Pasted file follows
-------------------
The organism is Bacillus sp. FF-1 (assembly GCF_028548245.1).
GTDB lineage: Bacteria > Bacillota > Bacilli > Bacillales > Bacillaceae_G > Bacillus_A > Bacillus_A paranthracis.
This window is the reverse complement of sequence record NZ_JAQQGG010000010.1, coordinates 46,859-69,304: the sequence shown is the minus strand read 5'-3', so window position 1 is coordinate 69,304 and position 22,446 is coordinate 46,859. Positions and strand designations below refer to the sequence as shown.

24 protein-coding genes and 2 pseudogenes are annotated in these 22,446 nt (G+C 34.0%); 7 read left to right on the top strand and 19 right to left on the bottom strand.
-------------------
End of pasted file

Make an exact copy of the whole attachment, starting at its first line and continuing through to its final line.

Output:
The organism is Bacillus sp. FF-1 (assembly GCF_028548245.1).
GTDB lineage: Bacteria > Bacillota > Bacilli > Bacillales > Bacillaceae_G > Bacillus_A > Bacillus_A paranthracis.
This window is the reverse complement of sequence record NZ_JAQQGG010000010.1, coordinates 46,859-69,304: the sequence shown is the minus strand read 5'-3', so window position 1 is coordinate 69,304 and position 22,446 is coordinate 46,859. Positions and strand designations below refer to the sequence as shown.

24 protein-coding genes and 2 pseudogenes are annotated in these 22,446 nt (G+C 34.0%); 7 read left to right on the top strand and 19 right to left on the bottom strand.